“What do you want me to do for you?” (Luke 18:40).
All four Gospels record stories about Jesus healing blind people. If we accept the common theory that Mark wrote first, his story about Bartimaeus is the probable basis for similar accounts in Matthew and Luke, and even the healing John includes as one of his seven signs that revealed Jesus as “I AM,” the divine name of God. This order of composition is important for identifying a key theme in the New Testament by the early church, namely, that faith is a way of seeing and believing in Jesus as the messiah.
Luke does not identify the blind man by name, but he preserves the rich details of the story that describe, in effect, how disciples come to faith. The blind man is on the sidelines when he hears that Jesus of Nazareth is passing that way. He cries out, “Jesus, Son of David, have pity on me.” In his first step toward faith, he appeals not to just a hill country preacher and miracle worker but to the messiah.
His use of a messianic title disturbs the crowd, which tries to shut the blind man up. They are blocking him, perhaps from embarrassment that this beggar is ruining their reception of the famous Jesus, or because the claim he is shouting is controversial and discouraged by the local religious leaders. Either way, as soon as Jesus stops and calls for the man to be brought forward, the crowd opens the way. Jesus then asks him, and all of us engaging this story, a remarkable question: “What do your want me to do for you?”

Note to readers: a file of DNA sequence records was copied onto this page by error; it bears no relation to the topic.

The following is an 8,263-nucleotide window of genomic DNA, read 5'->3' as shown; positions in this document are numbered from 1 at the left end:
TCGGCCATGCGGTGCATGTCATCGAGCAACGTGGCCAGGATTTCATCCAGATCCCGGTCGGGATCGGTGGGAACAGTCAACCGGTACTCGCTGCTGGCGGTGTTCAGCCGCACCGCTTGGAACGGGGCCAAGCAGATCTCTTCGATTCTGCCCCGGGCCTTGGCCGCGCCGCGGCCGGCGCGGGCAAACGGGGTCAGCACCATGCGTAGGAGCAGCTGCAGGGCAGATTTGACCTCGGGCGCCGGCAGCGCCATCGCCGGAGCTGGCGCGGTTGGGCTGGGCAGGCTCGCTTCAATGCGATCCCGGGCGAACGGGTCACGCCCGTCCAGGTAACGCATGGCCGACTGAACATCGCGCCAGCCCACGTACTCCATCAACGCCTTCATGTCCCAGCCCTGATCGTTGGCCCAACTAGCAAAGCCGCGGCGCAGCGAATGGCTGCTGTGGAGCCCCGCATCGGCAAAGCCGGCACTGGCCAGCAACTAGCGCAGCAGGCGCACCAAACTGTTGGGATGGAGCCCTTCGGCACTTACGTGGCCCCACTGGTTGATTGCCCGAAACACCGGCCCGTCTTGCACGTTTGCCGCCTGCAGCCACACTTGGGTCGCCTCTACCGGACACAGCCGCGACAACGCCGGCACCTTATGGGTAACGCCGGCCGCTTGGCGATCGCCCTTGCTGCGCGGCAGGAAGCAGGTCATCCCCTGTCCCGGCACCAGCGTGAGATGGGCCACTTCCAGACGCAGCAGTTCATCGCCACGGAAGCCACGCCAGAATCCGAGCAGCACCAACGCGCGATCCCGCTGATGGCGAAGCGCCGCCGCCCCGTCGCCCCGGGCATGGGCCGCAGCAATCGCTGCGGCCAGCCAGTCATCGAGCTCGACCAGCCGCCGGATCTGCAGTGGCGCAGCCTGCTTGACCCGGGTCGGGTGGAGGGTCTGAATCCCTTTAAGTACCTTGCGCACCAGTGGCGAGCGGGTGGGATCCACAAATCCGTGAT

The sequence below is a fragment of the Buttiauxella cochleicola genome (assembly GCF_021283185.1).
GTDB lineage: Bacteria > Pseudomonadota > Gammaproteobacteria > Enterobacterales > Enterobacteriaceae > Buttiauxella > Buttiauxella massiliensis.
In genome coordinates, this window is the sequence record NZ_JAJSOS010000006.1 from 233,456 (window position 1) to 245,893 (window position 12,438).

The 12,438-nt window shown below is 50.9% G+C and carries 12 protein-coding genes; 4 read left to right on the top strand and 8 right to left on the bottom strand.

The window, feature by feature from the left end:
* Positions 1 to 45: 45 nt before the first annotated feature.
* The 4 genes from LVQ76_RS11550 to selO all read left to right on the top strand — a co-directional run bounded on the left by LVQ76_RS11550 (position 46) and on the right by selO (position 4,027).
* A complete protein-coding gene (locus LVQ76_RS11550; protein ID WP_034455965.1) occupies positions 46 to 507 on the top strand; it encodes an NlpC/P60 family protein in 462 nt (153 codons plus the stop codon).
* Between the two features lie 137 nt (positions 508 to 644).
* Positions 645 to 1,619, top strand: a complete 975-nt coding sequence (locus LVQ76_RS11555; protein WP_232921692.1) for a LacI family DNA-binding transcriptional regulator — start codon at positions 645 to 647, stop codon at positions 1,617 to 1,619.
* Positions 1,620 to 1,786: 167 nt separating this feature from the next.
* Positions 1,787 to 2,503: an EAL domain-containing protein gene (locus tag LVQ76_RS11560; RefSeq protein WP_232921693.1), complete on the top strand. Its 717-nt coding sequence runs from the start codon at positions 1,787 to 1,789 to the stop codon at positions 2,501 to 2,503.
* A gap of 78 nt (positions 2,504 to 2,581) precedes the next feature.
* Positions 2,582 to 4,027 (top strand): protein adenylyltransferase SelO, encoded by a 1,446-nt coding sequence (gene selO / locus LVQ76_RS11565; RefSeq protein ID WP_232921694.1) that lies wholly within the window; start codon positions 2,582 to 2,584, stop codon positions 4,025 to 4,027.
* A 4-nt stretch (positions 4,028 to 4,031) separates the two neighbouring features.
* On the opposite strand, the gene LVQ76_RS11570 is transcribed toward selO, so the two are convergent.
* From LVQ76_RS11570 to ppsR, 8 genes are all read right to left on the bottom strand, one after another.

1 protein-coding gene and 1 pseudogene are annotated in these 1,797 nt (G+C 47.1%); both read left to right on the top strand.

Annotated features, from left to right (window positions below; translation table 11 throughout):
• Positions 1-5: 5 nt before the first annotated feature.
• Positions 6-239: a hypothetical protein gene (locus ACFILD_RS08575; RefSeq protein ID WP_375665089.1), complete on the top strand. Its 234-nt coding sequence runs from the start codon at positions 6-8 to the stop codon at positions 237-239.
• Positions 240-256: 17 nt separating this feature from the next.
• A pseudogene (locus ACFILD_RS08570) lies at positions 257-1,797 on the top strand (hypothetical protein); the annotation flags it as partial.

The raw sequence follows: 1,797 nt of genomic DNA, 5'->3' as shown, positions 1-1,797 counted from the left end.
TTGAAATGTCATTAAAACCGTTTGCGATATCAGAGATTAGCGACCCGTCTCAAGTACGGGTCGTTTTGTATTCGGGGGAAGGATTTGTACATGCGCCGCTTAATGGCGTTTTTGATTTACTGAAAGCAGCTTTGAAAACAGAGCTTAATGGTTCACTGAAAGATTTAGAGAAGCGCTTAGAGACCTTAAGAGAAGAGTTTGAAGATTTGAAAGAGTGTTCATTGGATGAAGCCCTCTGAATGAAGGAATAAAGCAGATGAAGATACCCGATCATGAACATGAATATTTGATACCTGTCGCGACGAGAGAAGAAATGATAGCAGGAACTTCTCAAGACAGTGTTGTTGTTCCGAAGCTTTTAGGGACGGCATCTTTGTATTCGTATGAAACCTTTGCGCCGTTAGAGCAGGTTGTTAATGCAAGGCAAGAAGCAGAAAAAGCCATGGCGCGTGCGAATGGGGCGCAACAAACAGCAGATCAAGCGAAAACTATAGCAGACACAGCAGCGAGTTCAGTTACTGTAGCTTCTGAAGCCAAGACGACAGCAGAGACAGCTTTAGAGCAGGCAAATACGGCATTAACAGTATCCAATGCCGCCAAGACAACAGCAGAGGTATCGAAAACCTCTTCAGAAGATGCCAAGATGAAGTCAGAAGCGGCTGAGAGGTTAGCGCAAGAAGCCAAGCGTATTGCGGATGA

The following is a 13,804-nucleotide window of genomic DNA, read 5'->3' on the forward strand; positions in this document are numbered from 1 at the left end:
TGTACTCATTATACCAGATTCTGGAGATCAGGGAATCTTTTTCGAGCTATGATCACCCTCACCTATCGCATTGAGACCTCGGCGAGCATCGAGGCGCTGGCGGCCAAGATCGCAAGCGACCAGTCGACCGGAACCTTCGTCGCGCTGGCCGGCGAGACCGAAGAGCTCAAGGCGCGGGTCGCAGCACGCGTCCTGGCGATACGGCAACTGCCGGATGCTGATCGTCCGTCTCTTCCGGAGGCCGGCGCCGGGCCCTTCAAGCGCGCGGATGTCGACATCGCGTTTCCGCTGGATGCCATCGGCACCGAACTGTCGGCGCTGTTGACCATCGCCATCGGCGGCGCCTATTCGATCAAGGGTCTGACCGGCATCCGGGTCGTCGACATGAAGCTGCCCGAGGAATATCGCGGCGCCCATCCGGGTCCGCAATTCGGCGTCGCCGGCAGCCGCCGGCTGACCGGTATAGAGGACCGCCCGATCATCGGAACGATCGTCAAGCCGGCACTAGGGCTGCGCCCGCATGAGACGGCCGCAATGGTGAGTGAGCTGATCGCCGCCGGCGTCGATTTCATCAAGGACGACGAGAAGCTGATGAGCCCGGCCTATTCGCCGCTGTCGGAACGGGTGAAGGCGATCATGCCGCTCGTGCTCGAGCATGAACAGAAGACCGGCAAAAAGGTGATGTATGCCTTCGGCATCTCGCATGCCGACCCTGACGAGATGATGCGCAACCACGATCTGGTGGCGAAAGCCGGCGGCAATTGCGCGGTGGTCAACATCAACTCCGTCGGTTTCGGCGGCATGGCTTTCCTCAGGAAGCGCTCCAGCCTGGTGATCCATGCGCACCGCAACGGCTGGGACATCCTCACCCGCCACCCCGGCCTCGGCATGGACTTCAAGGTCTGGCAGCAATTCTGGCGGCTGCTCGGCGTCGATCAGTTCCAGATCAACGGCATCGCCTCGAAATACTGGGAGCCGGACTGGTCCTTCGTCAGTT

If you can imagine meeting Jesus in your own prayers for help, often so vague and general, and suddenly being confronted by this direct question, what would you respond? Here is your chance. Jesus is about to give you whatever you want. If you say I want to do God’s will, or I want more faith, or to be a better person, or any of the other requests you have prayed in the past, it will be granted. But isn’t there some other more specific wish, your heart’s desire, your dream prayer?
The chance for ultimate fulfillment confronts us, carrying us into the realm of folk tales about being granted three wishes. Why not riches, love, and long life? Will we ask for too little, or the wrong things, or will we stumble and waste this magic moment? Only we can decide, but the blind man knows what he wants. He asks to see. He is granted both physical sight and spiritual vision, enabling him to begin a whole new life with Jesus, the first face he has ever beheld, looking back at him with love.
Like every disciple, the man comes forward from the sidelines of life, ignoring the objections of others and the risks of offending the critics and skeptics. He leaves behind his role as beggar and steps onto the road that will take him to Jericho and beyond to Jerusalem. More than anything, this is what he wants, to be with Jesus, the Son of David. His faith has saved him, and his real life has just begun.